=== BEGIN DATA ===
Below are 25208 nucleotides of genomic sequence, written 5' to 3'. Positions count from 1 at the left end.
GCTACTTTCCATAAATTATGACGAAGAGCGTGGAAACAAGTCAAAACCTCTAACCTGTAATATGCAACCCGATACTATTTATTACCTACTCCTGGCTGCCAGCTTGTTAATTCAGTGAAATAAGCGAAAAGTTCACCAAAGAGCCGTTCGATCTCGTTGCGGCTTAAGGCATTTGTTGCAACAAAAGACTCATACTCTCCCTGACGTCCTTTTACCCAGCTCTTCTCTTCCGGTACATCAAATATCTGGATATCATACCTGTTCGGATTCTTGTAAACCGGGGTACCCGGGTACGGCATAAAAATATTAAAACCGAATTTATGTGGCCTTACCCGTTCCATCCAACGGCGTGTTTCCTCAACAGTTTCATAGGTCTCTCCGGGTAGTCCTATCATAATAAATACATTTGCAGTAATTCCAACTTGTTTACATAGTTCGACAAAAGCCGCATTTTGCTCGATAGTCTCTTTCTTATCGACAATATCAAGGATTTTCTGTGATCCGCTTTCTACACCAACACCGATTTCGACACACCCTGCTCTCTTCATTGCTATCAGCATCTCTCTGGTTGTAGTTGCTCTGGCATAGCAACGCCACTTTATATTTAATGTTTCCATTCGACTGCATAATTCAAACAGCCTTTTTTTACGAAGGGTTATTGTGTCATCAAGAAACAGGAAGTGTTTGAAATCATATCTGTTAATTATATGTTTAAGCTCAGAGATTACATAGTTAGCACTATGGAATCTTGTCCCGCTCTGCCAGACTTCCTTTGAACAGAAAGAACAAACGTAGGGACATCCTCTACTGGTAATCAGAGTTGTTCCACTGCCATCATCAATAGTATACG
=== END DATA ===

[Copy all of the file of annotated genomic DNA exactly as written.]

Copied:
Below are 25208 nucleotides of genomic sequence, written 5' to 3'. Positions count from 1 at the left end.
GCTACTTTCCATAAATTATGACGAAGAGCGTGGAAACAAGTCAAAACCTCTAACCTGTAATATGCAACCCGATACTATTTATTACCTACTCCTGGCTGCCAGCTTGTTAATTCAGTGAAATAAGCGAAAAGTTCACCAAAGAGCCGTTCGATCTCGTTGCGGCTTAAGGCATTTGTTGCAACAAAAGACTCATACTCTCCCTGACGTCCTTTTACCCAGCTCTTCTCTTCCGGTACATCAAATATCTGGATATCATACCTGTTCGGATTCTTGTAAACCGGGGTACCCGGGTACGGCATAAAAATATTAAAACCGAATTTATGTGGCCTTACCCGTTCCATCCAACGGCGTGTTTCCTCAACAGTTTCATAGGTCTCTCCGGGTAGTCCTATCATAATAAATACATTTGCAGTAATTCCAACTTGTTTACATAGTTCGACAAAAGCCGCATTTTGCTCGATAGTCTCTTTCTTATCGACAATATCAAGGATTTTCTGTGATCCGCTTTCTACACCAACACCGATTTCGACACACCCTGCTCTCTTCATTGCTATCAGCATCTCTCTGGTTGTAGTTGCTCTGGCATAGCAACGCCACTTTATATTTAATGTTTCCATTCGACTGCATAATTCAAACAGCCTTTTTTTACGAAGGGTTATTGTGTCATCAAGAAACAGGAAGTGTTTGAAATCATATCTGTTAATTATATGTTTAAGCTCAGAGATTACATAGTTAGCACTATGGAATCTTGTCCCGCTCTGCCAGACTTCCTTTGAACAGAAAGAACAAACGTAGGGACATCCTCTACTGGTAATCAGAGTTGTTCCACTGCCATCATCAATAGTATACG